• Michelle h
    I have 9 year old twin boys who have become very disrespectful and defiant and just unreasonable to deal with. I have to admit that I am not a patient parent and I don't have a clue on how to turn them around before it's too late. Help
    • Rebecca Wolfenden, Parent Coach
      I hear you. It can feel so overwhelming when you have kids who are out of control, and it can be difficult to know where to start, or what to do next. I’m glad that you are here reaching out for support, and I encourage you to keepMore in mind that it’s never too late to change your parenting if what you are doing is not working. Something that could be useful at this point might be to prioritize the behaviors you are seeing, and to only address the top one or two rather than try to change everything at once. You can find more advice in In Over Your Head? How to Improve Your Child’s Behavior and Regain Control as a Parent. Please be sure to check back and let us know how things are going for you and your family. Take care.
  • Betty M

    We are raising 1 Granddaughter and 1 Grandson since 12/2012 when their father died unexpectedly from food toxicity. They are 13 and 14 now. Our Granddaughter does excellent in school and helps with anything you ask does her chores right. Our Grandson (13) does excellent in school but at home he causes turmoil daily. He will not follow instructions at home. Always says he forgot but he would have done it. He likes to argue or debate about anything you tell him. We are 66 and 67. We love them with all our hearts. His constant arguing is driving us to the point we are stressed daily. He is very disrespectful.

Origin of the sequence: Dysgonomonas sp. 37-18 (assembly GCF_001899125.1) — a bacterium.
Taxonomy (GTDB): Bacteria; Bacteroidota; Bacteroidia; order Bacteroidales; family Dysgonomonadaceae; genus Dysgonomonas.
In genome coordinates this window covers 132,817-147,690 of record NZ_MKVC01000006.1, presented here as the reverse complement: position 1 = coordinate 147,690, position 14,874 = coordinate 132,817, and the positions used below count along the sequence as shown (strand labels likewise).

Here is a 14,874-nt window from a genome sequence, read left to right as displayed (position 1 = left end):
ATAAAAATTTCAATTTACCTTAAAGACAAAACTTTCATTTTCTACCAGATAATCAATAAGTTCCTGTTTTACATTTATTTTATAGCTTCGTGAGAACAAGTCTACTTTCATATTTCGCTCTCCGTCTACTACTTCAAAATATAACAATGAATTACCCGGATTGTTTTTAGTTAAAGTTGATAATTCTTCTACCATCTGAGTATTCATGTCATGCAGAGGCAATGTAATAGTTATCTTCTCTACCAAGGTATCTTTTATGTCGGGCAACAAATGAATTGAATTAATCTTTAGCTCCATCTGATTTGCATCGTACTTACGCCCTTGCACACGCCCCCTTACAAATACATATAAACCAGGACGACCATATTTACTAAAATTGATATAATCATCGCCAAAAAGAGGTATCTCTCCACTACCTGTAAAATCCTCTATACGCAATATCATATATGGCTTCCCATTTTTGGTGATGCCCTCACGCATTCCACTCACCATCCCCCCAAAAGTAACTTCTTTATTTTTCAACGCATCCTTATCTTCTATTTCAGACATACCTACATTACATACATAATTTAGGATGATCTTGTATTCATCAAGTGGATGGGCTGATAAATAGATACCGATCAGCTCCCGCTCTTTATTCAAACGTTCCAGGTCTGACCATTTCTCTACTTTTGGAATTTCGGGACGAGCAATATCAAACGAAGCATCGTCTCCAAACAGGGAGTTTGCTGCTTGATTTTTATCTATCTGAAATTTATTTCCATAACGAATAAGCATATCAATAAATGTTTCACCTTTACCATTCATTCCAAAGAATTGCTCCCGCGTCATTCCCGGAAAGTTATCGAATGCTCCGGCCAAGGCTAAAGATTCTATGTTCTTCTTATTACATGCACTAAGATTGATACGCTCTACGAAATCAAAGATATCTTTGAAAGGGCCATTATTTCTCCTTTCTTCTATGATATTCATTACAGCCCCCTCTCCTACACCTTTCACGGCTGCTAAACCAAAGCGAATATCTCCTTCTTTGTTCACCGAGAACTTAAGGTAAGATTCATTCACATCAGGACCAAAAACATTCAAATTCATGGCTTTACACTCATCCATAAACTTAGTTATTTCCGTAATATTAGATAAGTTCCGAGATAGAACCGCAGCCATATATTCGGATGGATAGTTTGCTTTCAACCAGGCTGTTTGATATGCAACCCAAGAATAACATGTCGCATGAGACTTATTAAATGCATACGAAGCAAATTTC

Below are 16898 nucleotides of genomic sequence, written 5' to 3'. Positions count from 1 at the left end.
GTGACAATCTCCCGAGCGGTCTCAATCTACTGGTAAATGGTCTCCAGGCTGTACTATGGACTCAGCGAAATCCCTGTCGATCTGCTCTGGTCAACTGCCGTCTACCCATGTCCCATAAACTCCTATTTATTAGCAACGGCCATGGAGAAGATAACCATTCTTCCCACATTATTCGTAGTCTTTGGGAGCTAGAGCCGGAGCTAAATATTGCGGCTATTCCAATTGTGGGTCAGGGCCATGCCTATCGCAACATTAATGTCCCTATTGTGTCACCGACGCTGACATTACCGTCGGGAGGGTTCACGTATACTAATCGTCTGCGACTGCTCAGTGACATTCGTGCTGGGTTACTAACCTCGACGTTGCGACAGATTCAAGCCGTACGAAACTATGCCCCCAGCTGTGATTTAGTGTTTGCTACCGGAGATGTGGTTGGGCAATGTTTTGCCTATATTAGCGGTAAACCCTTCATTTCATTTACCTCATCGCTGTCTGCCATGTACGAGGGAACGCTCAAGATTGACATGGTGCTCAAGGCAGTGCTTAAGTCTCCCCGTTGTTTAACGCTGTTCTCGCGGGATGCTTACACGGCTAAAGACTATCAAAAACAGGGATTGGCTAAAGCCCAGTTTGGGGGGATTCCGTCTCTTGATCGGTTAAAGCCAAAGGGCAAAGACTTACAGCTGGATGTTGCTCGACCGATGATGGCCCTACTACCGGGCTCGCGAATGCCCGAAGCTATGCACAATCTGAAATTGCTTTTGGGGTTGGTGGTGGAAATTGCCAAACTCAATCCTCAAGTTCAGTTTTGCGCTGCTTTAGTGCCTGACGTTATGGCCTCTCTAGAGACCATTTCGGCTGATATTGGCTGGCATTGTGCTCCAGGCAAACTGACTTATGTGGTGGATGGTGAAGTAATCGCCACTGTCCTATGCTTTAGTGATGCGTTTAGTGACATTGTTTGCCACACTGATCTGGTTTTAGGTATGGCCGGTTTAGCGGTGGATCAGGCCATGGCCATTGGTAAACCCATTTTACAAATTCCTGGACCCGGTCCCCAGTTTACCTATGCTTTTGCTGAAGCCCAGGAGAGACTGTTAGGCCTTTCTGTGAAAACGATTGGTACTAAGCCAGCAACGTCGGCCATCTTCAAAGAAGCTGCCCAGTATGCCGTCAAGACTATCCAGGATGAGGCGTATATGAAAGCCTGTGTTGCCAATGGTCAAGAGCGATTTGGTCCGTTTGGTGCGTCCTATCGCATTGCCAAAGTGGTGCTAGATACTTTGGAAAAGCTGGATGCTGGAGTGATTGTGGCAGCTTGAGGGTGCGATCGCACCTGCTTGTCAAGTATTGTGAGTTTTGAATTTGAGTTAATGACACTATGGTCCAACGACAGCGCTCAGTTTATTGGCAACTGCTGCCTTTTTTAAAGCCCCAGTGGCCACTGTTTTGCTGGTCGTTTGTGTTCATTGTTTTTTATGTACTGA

His sister(14) keeps telling us we need to quit letting him cause arguments and she doesn't like turmoil either. We punish him but he argues about why he getting punished. His Grandfather has bad habit (it is a nervous habit ) of laughing at our Grandson arguing and that doesn't help and he finally gets so upset and gives him the corner which only works while he is in the corner. At times he will even agrue about why he had to go to the corner when. I (Grandmother ) am so tried of being stressed to where I have heart palpations. Lost for words. Need help.

    .

  • Tanya B
    My daughter acting out in school begin disrespectful to the teacher.I want to send her too a camp.I have no clue Can someone point me too the right person?
    • Rebecca Wolfenden, Parent Coach
      I hear you. It can be so challenging when a child starts acting out in school, and being disrespectful. While camps and other residential placements can be helpful resources, it’s also going to be useful to create change and accountability within your family and to work with herMore teacher to address your daughter’s behavior at school as mentioned in the above article. For ideas on how to do this, check out Acting Out in School: When Your Child is the Class Troublemaker. If you feel that additional outside support is needed for your daughter, you might consider contacting the 211 Helpline at 1-800-273-6222. 211 is a service which connects people with resources in their community, such as counseling, support groups and other locally available programs. Please be sure to write back and let us know how things are going for you and your family. Take care.
  • Ebony Melton
    Need help with my 9 year old son
  • Nick
    I need help with an uncontrolled child
  • RebeccaW_ParentalSupport
    Shewaa I hear your concern for your youngest son’s behavior, and how that is impacting the other members of the home.  I have no doubt that witnessing the violence and threats toward his siblings can be quite frightening.  I’m glad to see that you are using local supports to helpMore you address this behavior.  I encourage you to work with his therapist to https://www.empoweringparents.com/article/the-lost-children-when-behavior-problems-traumatize-siblings/ which you can use to ensure everyone’s safety when he has an outburst.  I also recognize that your ex is a factor here as well as the abusive way he treats you and the children during their visits.  Whenever you think a child is at risk of harm of any kind, it’s helpful to find someone to talk about it. We would encourage you to call https://www.childhelp.org/ to talk with a specially trained counselor about your concerns. You can reach them 24/7 at 1-800-4-A-CHILD (1-800-422-4453). The counselors there can help you determine the best way to proceed in this situation. We wish you and your family luck with this. Take care.